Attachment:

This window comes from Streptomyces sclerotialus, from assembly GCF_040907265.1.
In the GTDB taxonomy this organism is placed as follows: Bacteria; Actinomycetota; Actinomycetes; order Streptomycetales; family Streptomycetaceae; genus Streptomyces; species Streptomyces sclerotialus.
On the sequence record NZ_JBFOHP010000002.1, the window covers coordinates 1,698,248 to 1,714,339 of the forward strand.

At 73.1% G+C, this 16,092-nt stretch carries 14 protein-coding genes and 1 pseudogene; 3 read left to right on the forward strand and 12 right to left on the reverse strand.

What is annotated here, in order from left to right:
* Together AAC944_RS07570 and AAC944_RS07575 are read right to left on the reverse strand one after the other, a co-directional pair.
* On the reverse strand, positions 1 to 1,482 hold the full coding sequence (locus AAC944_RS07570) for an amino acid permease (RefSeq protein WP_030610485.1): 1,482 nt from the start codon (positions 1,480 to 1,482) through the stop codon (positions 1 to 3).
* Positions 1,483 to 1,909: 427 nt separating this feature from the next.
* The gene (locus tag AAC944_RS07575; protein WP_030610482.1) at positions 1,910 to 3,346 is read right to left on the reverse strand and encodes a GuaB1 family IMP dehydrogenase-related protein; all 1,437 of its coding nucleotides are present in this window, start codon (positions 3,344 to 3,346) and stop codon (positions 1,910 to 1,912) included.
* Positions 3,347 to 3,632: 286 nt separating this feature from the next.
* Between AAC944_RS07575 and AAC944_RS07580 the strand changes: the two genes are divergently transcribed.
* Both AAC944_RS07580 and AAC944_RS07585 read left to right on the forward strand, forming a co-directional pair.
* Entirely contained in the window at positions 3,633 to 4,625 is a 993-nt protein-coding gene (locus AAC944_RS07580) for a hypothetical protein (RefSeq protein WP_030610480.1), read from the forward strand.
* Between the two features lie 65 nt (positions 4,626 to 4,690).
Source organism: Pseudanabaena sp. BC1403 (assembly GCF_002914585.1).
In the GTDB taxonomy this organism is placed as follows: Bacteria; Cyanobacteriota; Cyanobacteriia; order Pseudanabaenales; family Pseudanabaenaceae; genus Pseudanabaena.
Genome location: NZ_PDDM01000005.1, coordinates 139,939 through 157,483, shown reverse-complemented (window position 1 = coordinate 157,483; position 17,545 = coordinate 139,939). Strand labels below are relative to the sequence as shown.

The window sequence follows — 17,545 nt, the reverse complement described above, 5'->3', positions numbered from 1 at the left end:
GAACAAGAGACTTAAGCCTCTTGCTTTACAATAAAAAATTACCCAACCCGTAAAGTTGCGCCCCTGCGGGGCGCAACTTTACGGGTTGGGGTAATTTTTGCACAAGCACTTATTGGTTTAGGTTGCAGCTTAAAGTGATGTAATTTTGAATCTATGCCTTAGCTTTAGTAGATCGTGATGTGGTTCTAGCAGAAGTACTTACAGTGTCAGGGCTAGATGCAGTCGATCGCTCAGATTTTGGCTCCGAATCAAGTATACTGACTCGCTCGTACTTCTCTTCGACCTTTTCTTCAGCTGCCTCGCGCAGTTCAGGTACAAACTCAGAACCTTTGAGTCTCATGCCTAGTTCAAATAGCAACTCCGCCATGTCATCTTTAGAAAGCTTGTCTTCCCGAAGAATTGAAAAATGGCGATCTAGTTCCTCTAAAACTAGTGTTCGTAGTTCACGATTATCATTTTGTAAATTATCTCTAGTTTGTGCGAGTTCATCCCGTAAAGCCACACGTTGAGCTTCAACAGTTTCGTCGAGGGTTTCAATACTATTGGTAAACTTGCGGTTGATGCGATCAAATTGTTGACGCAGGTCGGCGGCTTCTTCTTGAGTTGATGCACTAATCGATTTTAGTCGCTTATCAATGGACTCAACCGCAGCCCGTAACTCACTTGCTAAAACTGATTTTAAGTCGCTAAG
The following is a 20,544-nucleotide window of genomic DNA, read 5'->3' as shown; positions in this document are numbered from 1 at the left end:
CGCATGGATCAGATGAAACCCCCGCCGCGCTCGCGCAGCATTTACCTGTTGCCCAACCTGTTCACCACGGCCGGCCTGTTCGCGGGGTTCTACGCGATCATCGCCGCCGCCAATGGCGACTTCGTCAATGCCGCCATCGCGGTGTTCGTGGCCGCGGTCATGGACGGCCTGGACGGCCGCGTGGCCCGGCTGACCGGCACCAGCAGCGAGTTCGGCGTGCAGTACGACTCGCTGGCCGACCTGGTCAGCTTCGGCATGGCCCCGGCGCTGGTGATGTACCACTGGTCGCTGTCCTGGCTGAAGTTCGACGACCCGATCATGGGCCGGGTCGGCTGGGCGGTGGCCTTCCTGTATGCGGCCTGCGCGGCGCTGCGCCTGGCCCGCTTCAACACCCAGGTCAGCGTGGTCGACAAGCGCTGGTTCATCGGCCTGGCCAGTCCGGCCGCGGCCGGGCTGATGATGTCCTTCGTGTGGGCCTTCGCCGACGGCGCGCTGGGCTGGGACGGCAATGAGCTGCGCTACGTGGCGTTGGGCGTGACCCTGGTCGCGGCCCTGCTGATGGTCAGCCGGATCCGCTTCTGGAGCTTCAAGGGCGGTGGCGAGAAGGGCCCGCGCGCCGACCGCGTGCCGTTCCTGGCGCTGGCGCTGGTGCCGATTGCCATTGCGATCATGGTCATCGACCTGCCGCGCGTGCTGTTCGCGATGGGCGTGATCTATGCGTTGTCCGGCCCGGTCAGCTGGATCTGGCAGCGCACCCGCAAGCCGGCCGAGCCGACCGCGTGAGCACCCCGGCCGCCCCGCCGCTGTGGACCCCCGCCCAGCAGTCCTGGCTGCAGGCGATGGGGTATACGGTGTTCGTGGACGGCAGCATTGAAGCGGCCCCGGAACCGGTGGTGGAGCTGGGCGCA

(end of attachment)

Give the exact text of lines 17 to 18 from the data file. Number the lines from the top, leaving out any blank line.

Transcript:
Genome location: NZ_PDDM01000005.1, coordinates 139,939 through 157,483, shown reverse-complemented (window position 1 = coordinate 157,483; position 17,545 = coordinate 139,939). Strand labels below are relative to the sequence as shown.

The window sequence follows — 17,545 nt, the reverse complement described above, 5'->3', positions numbered from 1 at the left end: